+ Maybe Fani Willis can give Trump a loan. She often keeps six months of cash at her house. That's just one of the details we've learned during the hearing to potentially disqualify her from the Georgia case. It has been at times combative and sordid. It's looking less and less likely that the court will have a reason to remove her from the case. But several days with the focus on the prosecutor is not a positive turn of events. Slate: "Anyone bringing criminal charges against Trump is bound to face withering scrutiny of their professional and private lives; they must conduct themselves unimpeachably to avoid even a hint of bias or corruption. By failing to disclose her relationship to the court in the first instance, Willis did not live up to that standard. The consequences—for her case, for accountability, for American democracy—are already devastating." (I'm not sure we've hit devastating, but this was a poor set of choices with a hell of a lot on the line.)


Baby Love

"As a general point, the United States, despite being the richest society Earth has ever known, tolerates astonishingly high rates of child poverty. Kids are two or three times as likely to grow up in poverty in the United States as they are in most of our rich-country peers. That is a direct consequence of the United States spending such a small share of its GDP on family benefits such as public child care, home visits, and payments to new parents—a smaller share than all other OECD countries except Turkey, Costa Rica, and Mexico. The country is also an outlier in lacking a comprehensive paid-family-leave program and child care for kids 5 and under." The Atlantic (Gift Article): The Case for Spending Way More on Babies.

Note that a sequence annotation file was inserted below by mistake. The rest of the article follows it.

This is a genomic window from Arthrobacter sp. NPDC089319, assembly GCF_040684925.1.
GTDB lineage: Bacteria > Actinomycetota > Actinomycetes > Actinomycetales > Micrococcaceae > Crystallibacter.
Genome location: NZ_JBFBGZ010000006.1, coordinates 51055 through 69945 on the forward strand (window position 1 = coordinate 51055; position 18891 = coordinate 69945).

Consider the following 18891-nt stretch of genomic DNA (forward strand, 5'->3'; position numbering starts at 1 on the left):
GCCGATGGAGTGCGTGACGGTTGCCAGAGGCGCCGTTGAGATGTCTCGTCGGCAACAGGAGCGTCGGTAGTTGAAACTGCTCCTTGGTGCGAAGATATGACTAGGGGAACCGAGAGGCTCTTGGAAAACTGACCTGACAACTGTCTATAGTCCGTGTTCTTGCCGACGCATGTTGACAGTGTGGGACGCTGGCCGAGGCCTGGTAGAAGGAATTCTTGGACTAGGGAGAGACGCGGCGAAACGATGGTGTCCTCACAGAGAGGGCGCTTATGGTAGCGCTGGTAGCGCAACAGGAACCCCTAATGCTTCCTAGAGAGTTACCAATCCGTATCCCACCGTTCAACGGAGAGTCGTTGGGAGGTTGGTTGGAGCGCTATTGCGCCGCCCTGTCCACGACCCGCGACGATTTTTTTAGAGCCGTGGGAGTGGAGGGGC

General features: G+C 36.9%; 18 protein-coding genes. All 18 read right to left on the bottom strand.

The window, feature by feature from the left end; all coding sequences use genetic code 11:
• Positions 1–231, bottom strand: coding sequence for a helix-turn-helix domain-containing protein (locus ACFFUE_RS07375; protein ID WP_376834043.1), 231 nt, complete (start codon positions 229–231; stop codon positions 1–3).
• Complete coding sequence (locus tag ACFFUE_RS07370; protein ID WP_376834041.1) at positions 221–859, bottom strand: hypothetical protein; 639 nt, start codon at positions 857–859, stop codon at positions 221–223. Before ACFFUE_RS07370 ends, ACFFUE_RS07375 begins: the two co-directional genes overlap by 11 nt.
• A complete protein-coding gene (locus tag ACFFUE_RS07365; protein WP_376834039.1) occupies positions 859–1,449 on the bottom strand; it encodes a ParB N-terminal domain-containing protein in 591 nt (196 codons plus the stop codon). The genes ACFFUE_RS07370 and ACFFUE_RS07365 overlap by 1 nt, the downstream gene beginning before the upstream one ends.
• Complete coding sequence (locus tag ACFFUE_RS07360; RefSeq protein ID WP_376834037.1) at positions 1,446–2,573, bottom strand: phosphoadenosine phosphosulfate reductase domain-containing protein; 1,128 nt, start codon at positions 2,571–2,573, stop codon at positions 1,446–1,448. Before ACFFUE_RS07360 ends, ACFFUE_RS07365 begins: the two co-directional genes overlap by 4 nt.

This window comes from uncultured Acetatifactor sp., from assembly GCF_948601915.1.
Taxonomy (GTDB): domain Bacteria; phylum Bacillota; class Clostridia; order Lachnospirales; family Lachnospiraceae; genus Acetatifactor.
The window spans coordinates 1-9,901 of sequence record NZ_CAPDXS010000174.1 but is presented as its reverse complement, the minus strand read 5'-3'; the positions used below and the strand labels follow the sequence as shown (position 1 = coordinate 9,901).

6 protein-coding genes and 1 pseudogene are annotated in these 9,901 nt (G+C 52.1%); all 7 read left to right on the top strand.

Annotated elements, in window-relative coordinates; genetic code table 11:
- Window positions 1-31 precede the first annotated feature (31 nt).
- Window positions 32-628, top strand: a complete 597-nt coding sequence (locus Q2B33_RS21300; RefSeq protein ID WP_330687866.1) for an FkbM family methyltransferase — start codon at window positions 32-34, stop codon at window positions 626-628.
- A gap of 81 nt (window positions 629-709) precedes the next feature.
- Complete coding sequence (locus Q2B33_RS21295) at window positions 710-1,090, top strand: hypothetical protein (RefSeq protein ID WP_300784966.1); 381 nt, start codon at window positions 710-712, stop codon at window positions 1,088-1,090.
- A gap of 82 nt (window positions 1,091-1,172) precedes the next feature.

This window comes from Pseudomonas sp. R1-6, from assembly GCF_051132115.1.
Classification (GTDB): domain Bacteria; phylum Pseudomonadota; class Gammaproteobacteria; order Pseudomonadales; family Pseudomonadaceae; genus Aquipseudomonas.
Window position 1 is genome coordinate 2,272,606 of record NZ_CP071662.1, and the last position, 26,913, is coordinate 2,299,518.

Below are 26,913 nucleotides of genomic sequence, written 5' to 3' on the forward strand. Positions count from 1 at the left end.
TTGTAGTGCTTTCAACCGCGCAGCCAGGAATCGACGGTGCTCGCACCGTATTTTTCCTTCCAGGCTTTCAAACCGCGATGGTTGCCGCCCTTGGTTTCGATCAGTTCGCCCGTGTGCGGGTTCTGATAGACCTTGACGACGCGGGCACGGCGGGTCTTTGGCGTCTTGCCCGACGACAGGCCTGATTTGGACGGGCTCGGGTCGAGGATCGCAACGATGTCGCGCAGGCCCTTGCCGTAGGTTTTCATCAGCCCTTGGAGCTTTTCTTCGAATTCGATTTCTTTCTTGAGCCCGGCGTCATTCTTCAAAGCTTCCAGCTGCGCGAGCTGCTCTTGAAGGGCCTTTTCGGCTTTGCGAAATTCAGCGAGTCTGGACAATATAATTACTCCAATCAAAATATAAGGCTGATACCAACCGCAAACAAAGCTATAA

Weekend Whats

What to Book: "Come inside a jury room as one juror leads a starkly divided room to consensus. Join a young CIA officer as he recruits a reluctant foreign agent. And sit with an accomplished surgeon as he tries, and fails, to convince yet another cancer patient to opt for the less risky course of treatment." The excellent Charles Duhigg is back with a much-anticipated, sure bestseller: Supercommunicators: How to Unlock the Secret Language of Connection. "Communication is a superpower and the best communicators understand that whenever we speak, we're actually participating in one of three conversations: practical (What's this really about?), emotional (How do we feel?), and social (Who are we?). If you don't know what kind of conversation you're having, you're unlikely to connect."

+ What to Doc: What's a great way to measure how food and different behaviors directly affect our health? Test twins. A Netflix limited series: You Are What You Eat: A Twin Experiment. (You might want to eat your bucket of movie popcorn before starting the doc.)

+ What to Vid: The official video for Billy Joel's new single, Turn the Lights Back On uses AI and archival footage to show Joel singing the song at various points in his career. (It's an ironic title given that most men over fifty spend their time yelling at family members to remember to turn the lights off.)


Extra, Extra